A Business Technology Place

Dunking IT Developers in the river

My disclaimer this week is that I’m writing about an idea in my head. This is not something I’ve tried and have first-hand experience to report. But I’ve got feeling this idea will hold water if we can determine the logistics to make it happen. This I believe.

Setting context.

When I was a cooperative education student at Georgia Tech I was employed by a company in the northern Atlanta suburbs. The company setup a program that rotated two co-op students through different areas of IT so we could gain exposure and experience with different areas. My counterpart and I rotated different school/work quarters. While he worked one quarter I was in school. Then the next academic quarter we flipped. We had assignments in different groups including telephony, service desk, mainframe services, and networks. The program complemented our education at school and provided us with valuable experience to use when we graduated.

A larger version of this same principle is in corporations that have formal leadership development programs. High potential young employees are selected to go through a job rotation in different departments to prepare them for leading the business in the future. This is often coupled with exposure to international divisions in the business and includes rotations in departments like finance, sales, marketing, and operations.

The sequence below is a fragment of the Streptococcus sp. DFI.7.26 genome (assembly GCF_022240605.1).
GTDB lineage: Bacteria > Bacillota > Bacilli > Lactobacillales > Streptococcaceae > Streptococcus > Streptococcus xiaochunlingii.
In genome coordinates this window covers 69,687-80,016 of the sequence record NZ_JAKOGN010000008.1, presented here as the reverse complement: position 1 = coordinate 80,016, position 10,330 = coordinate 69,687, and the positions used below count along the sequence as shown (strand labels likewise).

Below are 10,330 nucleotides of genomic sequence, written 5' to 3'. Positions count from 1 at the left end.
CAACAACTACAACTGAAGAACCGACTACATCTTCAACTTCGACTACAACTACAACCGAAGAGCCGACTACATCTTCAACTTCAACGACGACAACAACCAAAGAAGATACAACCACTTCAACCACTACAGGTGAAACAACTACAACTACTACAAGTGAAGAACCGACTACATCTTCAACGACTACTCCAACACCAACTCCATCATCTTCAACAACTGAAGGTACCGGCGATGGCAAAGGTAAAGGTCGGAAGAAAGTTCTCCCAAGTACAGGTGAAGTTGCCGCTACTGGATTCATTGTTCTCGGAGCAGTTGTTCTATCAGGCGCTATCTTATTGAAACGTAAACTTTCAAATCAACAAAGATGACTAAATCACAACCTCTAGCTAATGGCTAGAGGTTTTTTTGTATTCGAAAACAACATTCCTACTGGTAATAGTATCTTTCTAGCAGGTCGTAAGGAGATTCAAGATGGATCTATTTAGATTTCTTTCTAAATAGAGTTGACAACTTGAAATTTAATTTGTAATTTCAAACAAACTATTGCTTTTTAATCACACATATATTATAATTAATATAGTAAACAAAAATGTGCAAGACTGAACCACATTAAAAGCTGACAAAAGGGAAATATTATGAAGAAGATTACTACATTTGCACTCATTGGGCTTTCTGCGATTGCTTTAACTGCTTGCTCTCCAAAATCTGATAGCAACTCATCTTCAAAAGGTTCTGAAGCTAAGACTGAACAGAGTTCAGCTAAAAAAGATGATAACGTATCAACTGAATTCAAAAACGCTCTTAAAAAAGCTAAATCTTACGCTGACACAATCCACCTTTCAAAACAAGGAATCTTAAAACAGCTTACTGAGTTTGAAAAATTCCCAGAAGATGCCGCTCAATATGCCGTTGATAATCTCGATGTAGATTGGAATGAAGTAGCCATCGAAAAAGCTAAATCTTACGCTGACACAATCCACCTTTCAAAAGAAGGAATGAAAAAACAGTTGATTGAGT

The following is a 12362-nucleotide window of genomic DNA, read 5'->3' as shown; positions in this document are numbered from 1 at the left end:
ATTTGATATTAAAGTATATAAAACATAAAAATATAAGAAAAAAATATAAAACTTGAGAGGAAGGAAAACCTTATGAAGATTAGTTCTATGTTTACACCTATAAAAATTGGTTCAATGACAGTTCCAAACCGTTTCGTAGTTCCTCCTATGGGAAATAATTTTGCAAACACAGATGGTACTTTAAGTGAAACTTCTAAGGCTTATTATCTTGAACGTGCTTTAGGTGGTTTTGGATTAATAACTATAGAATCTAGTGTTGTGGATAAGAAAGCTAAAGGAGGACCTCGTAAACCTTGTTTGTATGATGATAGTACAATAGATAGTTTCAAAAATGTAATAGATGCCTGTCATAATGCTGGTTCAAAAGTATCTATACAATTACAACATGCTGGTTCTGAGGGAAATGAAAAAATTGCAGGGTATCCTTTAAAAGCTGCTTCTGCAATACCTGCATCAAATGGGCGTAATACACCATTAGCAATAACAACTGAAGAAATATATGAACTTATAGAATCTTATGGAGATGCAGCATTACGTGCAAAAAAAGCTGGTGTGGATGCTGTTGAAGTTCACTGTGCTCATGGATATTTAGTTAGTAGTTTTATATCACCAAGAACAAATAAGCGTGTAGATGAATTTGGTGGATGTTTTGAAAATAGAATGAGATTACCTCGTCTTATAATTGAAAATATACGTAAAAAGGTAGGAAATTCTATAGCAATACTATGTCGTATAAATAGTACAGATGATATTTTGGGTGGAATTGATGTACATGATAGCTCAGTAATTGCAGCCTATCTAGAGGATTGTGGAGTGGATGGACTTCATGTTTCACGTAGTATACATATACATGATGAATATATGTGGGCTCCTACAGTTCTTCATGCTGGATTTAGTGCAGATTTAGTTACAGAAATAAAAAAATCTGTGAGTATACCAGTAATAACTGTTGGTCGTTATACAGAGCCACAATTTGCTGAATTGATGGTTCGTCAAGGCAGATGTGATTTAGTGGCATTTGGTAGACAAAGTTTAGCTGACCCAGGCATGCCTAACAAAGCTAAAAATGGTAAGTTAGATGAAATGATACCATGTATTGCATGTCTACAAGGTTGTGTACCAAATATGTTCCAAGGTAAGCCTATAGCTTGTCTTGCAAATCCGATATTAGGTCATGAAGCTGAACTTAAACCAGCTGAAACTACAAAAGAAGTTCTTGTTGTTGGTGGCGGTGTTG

Today, I was reading through some articles about job trends in Information Technology and I side-tracked onto an article from Fortune Magazine about skills employers want that are not found in a job description. Three of the five employee traits mentioned in the article can be strengthened by a job rotation program like leadership development or co-op rotation. They are 360-degree thinking, cultural competence, and empathy. I believe that these three employee traits are part of the challenge when people talk about the IT group not having alignment with other business departments.

The idea.

Put IT developers through a six week job rotation in the following departments: operations, sales, customer service, marketing, and finance.

 

The program would be setup put the IT developer on the front line of each department in entry level jobs so they can feel and touch the flow of business in the organization.

Black and White Concept Cartoon Illustration of Head Above Water Business Saying or Metaphor

Black and White Concept Cartoon Illustration of Head Above Water Business Saying or Metaphor

The objectives are different from a traditional leadership development program because this isn’t a program to develop managers or executives. But the objectives for developing more desired employee traits are the same:

  1. We want IT developers to be able to see business challenges holistically. This includes the viewpoint of the customer and the company.
  2. We want IT developers to create solutions that engage the customer and yet fit into the workflow of the business units behind their code. They’ll do this through cultural competence in their organization. Imagine how they might design a solution differently knowing how work is sold, configured, and produced.
  3. We want IT developers to be able to see business challenges through the eyes of other departments. A good way to break down barriers between departments is to walk a mile in their shoes.

Will the idea hold water?